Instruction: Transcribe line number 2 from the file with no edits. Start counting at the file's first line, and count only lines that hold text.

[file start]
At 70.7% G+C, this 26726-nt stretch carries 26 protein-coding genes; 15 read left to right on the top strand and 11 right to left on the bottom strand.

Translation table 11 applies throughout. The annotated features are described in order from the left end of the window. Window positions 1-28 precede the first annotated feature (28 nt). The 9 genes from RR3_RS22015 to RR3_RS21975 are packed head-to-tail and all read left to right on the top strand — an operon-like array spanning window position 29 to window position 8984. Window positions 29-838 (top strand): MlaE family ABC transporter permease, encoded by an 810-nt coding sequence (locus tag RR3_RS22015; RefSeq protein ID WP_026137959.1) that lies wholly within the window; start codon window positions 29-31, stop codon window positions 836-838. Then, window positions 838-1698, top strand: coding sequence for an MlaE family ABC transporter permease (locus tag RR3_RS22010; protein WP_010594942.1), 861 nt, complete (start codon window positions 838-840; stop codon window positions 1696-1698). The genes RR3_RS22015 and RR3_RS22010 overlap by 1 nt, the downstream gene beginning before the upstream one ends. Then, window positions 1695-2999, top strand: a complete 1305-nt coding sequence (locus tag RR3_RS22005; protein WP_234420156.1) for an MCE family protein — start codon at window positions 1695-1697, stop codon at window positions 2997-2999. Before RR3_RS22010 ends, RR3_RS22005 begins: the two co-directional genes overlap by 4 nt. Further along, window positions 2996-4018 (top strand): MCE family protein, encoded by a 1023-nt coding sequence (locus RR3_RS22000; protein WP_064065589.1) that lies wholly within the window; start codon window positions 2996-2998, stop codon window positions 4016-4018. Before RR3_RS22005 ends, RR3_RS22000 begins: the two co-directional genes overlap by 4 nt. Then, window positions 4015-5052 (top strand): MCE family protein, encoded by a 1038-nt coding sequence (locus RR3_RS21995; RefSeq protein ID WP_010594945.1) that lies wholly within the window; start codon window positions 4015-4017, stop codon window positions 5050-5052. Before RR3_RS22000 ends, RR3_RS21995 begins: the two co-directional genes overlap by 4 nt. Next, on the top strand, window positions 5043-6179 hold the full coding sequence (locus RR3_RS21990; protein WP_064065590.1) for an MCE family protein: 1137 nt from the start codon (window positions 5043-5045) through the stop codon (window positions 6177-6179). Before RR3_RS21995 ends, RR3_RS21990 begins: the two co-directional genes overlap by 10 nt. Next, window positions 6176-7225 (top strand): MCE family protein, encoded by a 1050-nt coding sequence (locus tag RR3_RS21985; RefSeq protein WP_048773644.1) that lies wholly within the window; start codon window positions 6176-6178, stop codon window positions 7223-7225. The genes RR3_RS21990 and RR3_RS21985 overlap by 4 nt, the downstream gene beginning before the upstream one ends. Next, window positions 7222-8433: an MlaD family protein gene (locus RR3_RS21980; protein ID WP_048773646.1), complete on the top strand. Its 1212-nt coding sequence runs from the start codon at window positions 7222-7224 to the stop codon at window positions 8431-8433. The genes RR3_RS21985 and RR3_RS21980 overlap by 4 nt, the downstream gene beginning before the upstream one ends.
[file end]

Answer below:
Translation table 11 applies throughout. The annotated features are described in order from the left end of the window. Window positions 1-28 precede the first annotated feature (28 nt). The 9 genes from RR3_RS22015 to RR3_RS21975 are packed head-to-tail and all read left to right on the top strand — an operon-like array spanning window position 29 to window position 8984. Window positions 29-838 (top strand): MlaE family ABC transporter permease, encoded by an 810-nt coding sequence (locus tag RR3_RS22015; RefSeq protein ID WP_026137959.1) that lies wholly within the window; start codon window positions 29-31, stop codon window positions 836-838. Then, window positions 838-1698, top strand: coding sequence for an MlaE family ABC transporter permease (locus tag RR3_RS22010; protein WP_010594942.1), 861 nt, complete (start codon window positions 838-840; stop codon window positions 1696-1698). The genes RR3_RS22015 and RR3_RS22010 overlap by 1 nt, the downstream gene beginning before the upstream one ends. Then, window positions 1695-2999, top strand: a complete 1305-nt coding sequence (locus tag RR3_RS22005; protein WP_234420156.1) for an MCE family protein — start codon at window positions 1695-1697, stop codon at window positions 2997-2999. Before RR3_RS22010 ends, RR3_RS22005 begins: the two co-directional genes overlap by 4 nt. Further along, window positions 2996-4018 (top strand): MCE family protein, encoded by a 1023-nt coding sequence (locus RR3_RS22000; protein WP_064065589.1) that lies wholly within the window; start codon window positions 2996-2998, stop codon window positions 4016-4018. Before RR3_RS22005 ends, RR3_RS22000 begins: the two co-directional genes overlap by 4 nt. Then, window positions 4015-5052 (top strand): MCE family protein, encoded by a 1038-nt coding sequence (locus RR3_RS21995; RefSeq protein ID WP_010594945.1) that lies wholly within the window; start codon window positions 4015-4017, stop codon window positions 5050-5052. Before RR3_RS22000 ends, RR3_RS21995 begins: the two co-directional genes overlap by 4 nt. Next, on the top strand, window positions 5043-6179 hold the full coding sequence (locus RR3_RS21990; protein WP_064065590.1) for an MCE family protein: 1137 nt from the start codon (window positions 5043-5045) through the stop codon (window positions 6177-6179). Before RR3_RS21995 ends, RR3_RS21990 begins: the two co-directional genes overlap by 10 nt. Next, window positions 6176-7225 (top strand): MCE family protein, encoded by a 1050-nt coding sequence (locus tag RR3_RS21985; RefSeq protein WP_048773644.1) that lies wholly within the window; start codon window positions 6176-6178, stop codon window positions 7223-7225. The genes RR3_RS21990 and RR3_RS21985 overlap by 4 nt, the downstream gene beginning before the upstream one ends. Next, window positions 7222-8433: an MlaD family protein gene (locus RR3_RS21980; protein ID WP_048773646.1), complete on the top strand. Its 1212-nt coding sequence runs from the start codon at window positions 7222-7224 to the stop codon at window positions 8431-8433. The genes RR3_RS21985 and RR3_RS21980 overlap by 4 nt, the downstream gene beginning before the upstream one ends.